Walking on the Water with Christo and Jean-Claude’s ‘Floating Piers’ in Italy | Yatzer


 

Perhaps one of the most famous artist couples of the 20th century, Christo and Jean-Claude have become synonymous with larger-than-life fabric installations that usually involve wrapping buildings, trees, even entire cliffs with cloth. They have notoriously hung a 400-meter piece of orange fabric across a canyon in Colorado (Valley Curtain, 1972) and wrapped famous buildings like the Pont Neuf in Paris (1985) and the German Reichstag (1995).

Source: Walking on the Water with Christo and Jean-Claude’s ‘Floating Piers’ in Italy | Yatzer

Perhaps one of the most famous artist couples of the 20th century,Christo and Jean-Claude have become synonymous with larger-than-life fabric installations that usually involve wrapping buildings, trees, even entire cliffs with cloth. They have notoriously hung a 400-meter piece of orange fabric across a canyon inColorado (Valley Curtain, 1972) and wrapped famous buildings like the Pont Neuf in Paris (1985) and the German Reichstag(1995). Some of their more controversial projects include installing thousands of umbrellas in California and Japan simultaneously, and filling New York’s Central Park with 7503 decorative gates (the Gates, 2005), which received mixed reactions from New Yorkers. Although the artists have stated that there is no meaning or intention behind their work other than its aesthetic impact, Christo and Jean-Claude have undertaken some of the most ambitious projects in 20th-century art history, both in terms of scale and cost not to mention temporary; all of Christo and Jean-Claude’s large-scale projects no longer exist, and were often self-funded by the artists themselves through their selling concept drawings and collages from the preparation of each project. The only Christo and Jean-Claude large-scale work that will be permanent if completed is the planned ‘Mastaba‘, a trapezoidal structure made of over 400,000 oil barrels to be built near Abu Dhabi.

Lake Iseo with the town of Sulzano in the foreground, the island of Monte Isola in the center and the island of San Paolo on the left. Photo by Wolfgang Volz.
Lake Iseo with the town of Sulzano in the foreground, the island of Monte Isola in the center and the island of San Paolo on the left. Photo by Wolfgang Volz.
The town of Peschiera Maraglio on the island of Monte Isola. Photo by Wolfgang Volz. 
The town of Peschiera Maraglio on the island of Monte Isola. Photo by Wolfgang Volz.
Photo by Wolfgang Volz © 2016 Christo.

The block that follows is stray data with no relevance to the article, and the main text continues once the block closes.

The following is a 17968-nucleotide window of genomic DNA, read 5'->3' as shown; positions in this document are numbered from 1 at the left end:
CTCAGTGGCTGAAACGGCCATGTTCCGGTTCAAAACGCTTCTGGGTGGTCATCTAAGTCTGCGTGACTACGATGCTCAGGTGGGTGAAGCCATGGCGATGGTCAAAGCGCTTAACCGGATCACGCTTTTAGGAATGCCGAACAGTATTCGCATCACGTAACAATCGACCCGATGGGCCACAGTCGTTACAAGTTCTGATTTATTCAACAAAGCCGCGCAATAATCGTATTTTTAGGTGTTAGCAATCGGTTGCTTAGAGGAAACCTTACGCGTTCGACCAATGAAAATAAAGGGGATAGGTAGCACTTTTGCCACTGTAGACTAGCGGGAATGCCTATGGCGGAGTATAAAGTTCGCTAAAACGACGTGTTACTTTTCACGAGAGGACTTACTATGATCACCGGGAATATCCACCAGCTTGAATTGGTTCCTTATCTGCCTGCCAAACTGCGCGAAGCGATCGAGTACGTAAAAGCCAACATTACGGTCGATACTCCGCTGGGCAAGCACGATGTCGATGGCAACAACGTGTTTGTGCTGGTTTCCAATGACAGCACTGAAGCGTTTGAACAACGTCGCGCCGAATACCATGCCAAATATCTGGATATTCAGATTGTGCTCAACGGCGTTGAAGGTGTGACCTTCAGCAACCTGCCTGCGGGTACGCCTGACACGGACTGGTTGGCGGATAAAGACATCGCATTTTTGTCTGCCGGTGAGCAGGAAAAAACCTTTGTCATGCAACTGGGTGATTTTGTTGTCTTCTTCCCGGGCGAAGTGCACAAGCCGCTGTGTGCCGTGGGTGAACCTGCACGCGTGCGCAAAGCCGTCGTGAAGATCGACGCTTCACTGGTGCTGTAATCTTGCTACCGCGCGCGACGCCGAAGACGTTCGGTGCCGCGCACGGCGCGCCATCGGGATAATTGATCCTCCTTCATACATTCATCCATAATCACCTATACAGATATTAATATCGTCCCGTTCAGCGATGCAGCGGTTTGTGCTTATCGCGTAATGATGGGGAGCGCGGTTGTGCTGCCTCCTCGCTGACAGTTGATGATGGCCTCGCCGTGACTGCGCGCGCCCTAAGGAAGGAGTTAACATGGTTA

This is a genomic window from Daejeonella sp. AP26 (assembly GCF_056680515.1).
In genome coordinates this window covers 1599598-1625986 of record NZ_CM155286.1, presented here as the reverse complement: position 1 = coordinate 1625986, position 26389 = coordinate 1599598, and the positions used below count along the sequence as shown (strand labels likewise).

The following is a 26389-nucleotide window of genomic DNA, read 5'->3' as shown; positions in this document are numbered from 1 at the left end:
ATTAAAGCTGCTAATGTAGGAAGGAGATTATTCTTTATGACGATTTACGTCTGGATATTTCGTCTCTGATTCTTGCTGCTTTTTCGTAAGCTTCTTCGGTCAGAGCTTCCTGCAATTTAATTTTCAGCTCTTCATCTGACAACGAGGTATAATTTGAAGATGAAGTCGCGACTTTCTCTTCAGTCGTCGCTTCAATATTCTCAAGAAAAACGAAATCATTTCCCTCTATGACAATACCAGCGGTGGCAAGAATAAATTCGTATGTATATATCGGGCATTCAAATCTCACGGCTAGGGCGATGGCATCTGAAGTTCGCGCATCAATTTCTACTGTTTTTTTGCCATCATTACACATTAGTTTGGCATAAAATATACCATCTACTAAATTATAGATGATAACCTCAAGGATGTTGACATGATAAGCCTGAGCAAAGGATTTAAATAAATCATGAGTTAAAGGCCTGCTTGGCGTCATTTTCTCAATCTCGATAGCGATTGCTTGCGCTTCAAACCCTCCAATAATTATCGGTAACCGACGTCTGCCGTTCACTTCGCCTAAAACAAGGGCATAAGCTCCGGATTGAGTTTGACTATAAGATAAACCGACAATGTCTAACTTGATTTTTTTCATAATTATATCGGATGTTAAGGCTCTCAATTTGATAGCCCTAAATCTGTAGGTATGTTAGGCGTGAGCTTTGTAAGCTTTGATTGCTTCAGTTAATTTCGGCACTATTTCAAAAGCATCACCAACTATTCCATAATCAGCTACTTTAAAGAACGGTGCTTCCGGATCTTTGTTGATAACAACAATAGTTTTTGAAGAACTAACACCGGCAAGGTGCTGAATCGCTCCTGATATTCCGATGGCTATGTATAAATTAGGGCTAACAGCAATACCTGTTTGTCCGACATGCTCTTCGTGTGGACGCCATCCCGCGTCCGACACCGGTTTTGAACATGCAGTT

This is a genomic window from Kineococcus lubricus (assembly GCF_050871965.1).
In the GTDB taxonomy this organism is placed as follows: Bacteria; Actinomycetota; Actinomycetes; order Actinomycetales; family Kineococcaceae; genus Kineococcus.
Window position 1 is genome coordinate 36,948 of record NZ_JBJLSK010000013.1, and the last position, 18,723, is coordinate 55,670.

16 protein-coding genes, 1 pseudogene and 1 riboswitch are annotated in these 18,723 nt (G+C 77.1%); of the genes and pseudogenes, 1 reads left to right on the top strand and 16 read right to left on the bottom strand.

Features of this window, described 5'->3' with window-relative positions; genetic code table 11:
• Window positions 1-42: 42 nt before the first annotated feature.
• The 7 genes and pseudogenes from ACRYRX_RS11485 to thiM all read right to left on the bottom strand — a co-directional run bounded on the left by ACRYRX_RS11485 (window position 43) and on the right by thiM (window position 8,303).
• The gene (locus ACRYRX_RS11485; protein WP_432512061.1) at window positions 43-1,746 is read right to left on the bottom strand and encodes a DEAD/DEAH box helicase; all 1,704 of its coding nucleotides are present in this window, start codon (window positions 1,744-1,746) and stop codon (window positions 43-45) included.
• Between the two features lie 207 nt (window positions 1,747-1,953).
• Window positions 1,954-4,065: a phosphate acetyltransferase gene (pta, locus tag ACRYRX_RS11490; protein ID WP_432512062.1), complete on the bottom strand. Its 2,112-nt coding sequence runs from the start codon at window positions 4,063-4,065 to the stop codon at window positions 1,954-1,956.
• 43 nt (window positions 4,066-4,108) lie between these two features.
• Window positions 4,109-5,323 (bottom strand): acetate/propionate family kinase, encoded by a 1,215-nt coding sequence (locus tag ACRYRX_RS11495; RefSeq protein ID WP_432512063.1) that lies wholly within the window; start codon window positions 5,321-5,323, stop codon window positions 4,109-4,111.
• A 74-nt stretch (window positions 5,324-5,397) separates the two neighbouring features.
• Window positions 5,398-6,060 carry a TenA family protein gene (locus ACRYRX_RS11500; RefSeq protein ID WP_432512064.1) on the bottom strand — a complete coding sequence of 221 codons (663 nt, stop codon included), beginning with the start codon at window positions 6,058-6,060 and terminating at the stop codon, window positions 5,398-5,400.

Photo by Wolfgang Volz © 2016 Christo.

The most recent Christo and Jean-Claude project to have been executed is an impressive installation of floating corridors covered with orange cloth in Lake Iseo, Italy. The pair’s first project to be completed after Jean-Claude passed away in 2009, “The Floating Piers” was conceived in the 1970’s and comprises a total of 5.5 kilometres of walkways, 3 km of which float on the water by means of specially-designed polyethylene cubes. The result is an undulating stretch of walkable platforms connecting the coastal village of Sulzano with the island of Monte Isola and the tiny islet of San Paolo, providing visitors with the opportunity to walk through the villages and across the water uninterruptedly. Unlike most other works by Christo and Jean-Claude, where the flowing and drooping shapes of the fabric conceal and alter the solid forms of architecture and nature, The Floating Piers are linear and strictly geometric in form, almost as if they’re imposing a rigid, mathematical principle on the water and the Alpine landscape. The installation is open to everyone free of charge 24 hours a day (weather permitting), and will be dismantled after July 3rd. According to the project website, all materials used for the work will be industrially recycled.

Photo by Wolfgang Volz © 2016 Christo.
Photo by Wolfgang Volz © 2016 Christo.
Photo by Wolfgang Volz © 2016 Christo.
Photo by Wolfgang Volz © 2016 Christo.
Photo by Wolfgang Volz © 2016 Christo.
Photo by Wolfgang Volz © 2016 Christo.
Photo by Wolfgang Volz © 2016 Christo.
Photo by Wolfgang Volz © 2016 Christo.
Photo by Wolfgang Volz © 2016 Christo.
Photo by Wolfgang Volz © 2016 Christo.

“Do you know that I don’t have any artworks that exist? They all go away when they’re finished. I think it takes much greater courage to create things to be gone than to create things that will remain.”

 

Christo
Photo by Wolfgang Volz © 2016 Christo.
Photo by Wolfgang Volz © 2016 Christo.
At the textile manufacturer Setex, 90,000 square meters of shimmering yellow fabric are produced, Greven, Germany, August 2014. Photo by Wolfgang Volz.